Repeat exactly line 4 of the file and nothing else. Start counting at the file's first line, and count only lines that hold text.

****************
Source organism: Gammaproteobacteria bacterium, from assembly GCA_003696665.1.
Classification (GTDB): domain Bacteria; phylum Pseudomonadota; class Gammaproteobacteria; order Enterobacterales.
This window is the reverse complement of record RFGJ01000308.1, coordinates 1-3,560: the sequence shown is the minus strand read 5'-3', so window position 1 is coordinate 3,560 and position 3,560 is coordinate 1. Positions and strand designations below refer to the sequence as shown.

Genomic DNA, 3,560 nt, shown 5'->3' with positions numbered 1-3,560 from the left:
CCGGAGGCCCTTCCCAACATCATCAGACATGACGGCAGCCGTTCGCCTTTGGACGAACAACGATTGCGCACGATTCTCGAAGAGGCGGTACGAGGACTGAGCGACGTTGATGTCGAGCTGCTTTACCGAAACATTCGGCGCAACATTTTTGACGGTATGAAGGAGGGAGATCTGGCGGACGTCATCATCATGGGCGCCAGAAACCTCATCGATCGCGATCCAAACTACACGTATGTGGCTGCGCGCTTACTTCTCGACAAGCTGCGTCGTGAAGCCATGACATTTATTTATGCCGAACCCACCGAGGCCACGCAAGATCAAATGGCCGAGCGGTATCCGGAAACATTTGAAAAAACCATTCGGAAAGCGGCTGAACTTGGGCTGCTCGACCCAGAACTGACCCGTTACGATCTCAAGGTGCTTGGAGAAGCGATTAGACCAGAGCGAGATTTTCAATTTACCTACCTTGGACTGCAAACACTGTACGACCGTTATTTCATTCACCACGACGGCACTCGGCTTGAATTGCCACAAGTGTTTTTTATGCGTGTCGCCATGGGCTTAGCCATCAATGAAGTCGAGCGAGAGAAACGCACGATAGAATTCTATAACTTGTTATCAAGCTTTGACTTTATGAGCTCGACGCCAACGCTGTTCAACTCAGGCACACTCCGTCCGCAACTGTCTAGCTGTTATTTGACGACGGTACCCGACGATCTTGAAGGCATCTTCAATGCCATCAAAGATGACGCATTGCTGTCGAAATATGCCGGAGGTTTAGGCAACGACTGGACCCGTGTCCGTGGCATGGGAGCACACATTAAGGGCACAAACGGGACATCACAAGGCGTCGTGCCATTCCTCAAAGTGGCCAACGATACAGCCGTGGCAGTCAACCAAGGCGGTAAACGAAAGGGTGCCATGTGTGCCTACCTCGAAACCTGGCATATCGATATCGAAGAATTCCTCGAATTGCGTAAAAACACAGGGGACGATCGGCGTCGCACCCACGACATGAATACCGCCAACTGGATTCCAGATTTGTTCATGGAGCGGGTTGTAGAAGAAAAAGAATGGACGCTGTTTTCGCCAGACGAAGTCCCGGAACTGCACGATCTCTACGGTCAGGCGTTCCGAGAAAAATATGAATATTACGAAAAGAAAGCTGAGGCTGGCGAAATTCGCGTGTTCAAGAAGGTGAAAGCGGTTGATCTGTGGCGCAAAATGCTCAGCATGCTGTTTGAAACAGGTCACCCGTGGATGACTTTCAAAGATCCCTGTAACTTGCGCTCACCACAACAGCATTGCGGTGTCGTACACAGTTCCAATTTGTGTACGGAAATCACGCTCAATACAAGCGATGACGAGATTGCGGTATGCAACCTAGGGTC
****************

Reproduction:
Genomic DNA, 3,560 nt, shown 5'->3' with positions numbered 1-3,560 from the left: